This introduction serves as an invitation to join in an on-going journey of discovery. You will not need to buy tickets nor make travel plans. All that's required is your Bible and a quiet place to read and meditate. Together we'll explore the Book of Psalms, Israel’s hymnal and longest collection of poetry.  

Psalm 38:9-14

Desire and Sighing

(9) Lord, all my desire (is) before you, and my sighing is not hidden from you. (10) My heart throbs, my strength fails me, and the light of my eyes, it has also gone from me. (11) My loved ones and my friends stand aloof from my affliction. Even those nearest to me stand far away. (12) Those who seek my life lay their snares. Those who seek my hurt speak of destruction and plot treachery all day long. (13) But I am like a deaf person who does not hear and like a mute (person) who does not open his mouth. (14) I have become like a man who does not hear and in whose mouth there is no retort.

In this segment, David continues to describe how it feels to experience Yahweh’s heavy hand of discipline. His body aches, his strength has departed, and his eyes fail (vs. 10). His friends seem distant (vs. 11), and his enemies look like they are ready to pounce (vs. 12).

In an important repetition, David likens himself to a deaf mute who can neither hear nor speak (vss. 13 & 14). He feels cut off and isolated from those around him. Every vital sense is impaired. All he can do in such a situation is pour out his heart to Yahweh in desperate prayer and cast himself on his mercy (vs. 9).

David must rely on Yahweh’s mercy because he feels  (9)
- physically infirm  (10) 
- isolated from friends and family  (11)
- threatened by his enemies  (12)
- cut off from human interaction  (13 & 14)

When brought to the end of ourselves, we turn to Yahweh because no one else can help us.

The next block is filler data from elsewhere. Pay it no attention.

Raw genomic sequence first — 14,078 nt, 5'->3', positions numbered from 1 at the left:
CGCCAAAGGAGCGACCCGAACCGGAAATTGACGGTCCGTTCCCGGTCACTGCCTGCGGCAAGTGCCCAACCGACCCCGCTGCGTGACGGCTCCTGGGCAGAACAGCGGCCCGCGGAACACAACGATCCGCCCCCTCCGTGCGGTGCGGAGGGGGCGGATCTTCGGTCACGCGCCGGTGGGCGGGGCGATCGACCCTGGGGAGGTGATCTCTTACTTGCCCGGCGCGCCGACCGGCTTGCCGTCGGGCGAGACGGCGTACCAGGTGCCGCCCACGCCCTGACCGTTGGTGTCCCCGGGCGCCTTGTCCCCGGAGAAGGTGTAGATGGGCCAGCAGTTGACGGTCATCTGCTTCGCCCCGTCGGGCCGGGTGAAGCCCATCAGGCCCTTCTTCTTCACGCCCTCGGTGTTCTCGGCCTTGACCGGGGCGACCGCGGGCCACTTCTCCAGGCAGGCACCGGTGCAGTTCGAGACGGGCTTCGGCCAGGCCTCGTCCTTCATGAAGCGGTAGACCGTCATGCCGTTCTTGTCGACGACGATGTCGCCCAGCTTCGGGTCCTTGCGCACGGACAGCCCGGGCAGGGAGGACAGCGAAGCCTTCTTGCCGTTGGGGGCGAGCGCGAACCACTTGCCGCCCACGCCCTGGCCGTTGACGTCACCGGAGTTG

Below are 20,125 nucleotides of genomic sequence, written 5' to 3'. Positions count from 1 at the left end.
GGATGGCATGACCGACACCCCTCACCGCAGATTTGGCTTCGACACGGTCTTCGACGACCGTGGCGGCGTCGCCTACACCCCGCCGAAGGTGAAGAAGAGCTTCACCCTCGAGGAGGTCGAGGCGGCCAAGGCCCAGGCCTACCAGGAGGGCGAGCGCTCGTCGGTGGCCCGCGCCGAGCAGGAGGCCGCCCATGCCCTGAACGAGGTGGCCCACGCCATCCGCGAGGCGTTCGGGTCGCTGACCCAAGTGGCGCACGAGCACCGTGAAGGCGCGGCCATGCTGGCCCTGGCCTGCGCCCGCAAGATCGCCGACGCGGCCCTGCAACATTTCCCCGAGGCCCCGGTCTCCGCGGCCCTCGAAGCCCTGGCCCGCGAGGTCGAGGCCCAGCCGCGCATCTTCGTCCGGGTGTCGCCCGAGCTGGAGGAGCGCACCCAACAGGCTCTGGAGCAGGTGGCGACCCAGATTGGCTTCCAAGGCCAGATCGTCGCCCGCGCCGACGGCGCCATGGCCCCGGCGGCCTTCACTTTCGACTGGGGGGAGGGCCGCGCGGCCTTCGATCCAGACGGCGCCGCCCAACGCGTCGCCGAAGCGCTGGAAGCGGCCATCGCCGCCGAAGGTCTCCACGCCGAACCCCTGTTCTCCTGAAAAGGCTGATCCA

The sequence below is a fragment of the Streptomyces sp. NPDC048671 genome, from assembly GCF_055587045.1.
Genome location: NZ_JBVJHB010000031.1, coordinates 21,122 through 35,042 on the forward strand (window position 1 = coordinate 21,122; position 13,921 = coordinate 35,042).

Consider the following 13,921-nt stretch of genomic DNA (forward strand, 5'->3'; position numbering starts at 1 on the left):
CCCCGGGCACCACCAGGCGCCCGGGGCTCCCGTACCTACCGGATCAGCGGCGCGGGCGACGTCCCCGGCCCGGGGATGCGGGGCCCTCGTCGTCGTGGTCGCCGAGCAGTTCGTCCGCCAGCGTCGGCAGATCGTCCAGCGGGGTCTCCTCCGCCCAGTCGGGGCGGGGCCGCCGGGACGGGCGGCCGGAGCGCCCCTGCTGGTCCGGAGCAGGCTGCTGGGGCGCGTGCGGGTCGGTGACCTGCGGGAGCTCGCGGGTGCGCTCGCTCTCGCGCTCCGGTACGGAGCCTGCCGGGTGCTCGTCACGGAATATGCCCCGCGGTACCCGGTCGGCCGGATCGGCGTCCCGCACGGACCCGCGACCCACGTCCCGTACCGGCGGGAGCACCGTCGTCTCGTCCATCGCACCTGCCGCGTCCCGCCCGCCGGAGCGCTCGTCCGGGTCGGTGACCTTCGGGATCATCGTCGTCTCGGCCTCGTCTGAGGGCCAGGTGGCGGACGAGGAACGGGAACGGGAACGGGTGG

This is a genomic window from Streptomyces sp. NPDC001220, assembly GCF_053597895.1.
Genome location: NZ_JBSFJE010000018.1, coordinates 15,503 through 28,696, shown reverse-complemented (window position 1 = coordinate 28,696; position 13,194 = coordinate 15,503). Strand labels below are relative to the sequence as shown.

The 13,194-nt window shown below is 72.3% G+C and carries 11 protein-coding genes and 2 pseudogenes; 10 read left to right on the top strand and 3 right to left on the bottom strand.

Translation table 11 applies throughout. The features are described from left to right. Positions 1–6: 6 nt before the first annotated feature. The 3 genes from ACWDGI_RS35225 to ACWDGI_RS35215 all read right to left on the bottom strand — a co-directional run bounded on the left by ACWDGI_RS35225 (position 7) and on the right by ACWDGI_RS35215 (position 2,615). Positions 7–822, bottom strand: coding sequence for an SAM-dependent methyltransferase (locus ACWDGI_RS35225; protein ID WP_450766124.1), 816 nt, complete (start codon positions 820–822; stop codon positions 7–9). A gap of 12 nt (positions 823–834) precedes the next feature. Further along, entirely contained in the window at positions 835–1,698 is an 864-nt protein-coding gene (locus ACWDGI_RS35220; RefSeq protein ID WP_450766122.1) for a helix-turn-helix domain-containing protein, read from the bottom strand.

Jesus began his Sermon on the Mount with a set of eight beatitudes, descriptions of those who are “blessed” or highly favored in God’s sight. The first two beatitudes, “Blessed are the poor in spirit” and “Blessed are those who mourn,” remain an enigma to many (Mt. 5:3 & 4). What did Jesus mean by such phrases? Why did he begin his sermon this way?

Psalm 38 helps us answer such questions. Here David describes those who are poor in spirit and who mourn over their poverty. Such individuals feel as though they are under God’s heavy hand of discipline, knowing that they have depleted their own resources and have no place to turn. Only one recourse is left open to them, to cry out to God with desperate words like, “Lord, all my desire (is) before you; and my sighing is not hidden from you” (vs. 9). This verse could be paraphrased, “I come to you with nothing but my sinfulness and sigh because of my destitute condition.” When we recognize and embrace our spiritual neediness, we are finally in the position where God can bless us by pouring out his undeserved grace into our lives.

Spiritual poverty is not a comfortable place to be nor a condition which we easily acknowledge. In his third beatitude, Jesus described those who have learned meekness, that is, a willingness to submit to God’s authority and to receive his instruction (Mt. 5:5). In the fourth beatitude, he spoke of those who “hunger and thirst after righteousness” (Mt. 5:6). When we have reached this point, we are eager to experience the kind of spiritual growth that will result in maturity and Christlikeness.

Psalm 38:15-22

Psalm 38:1-8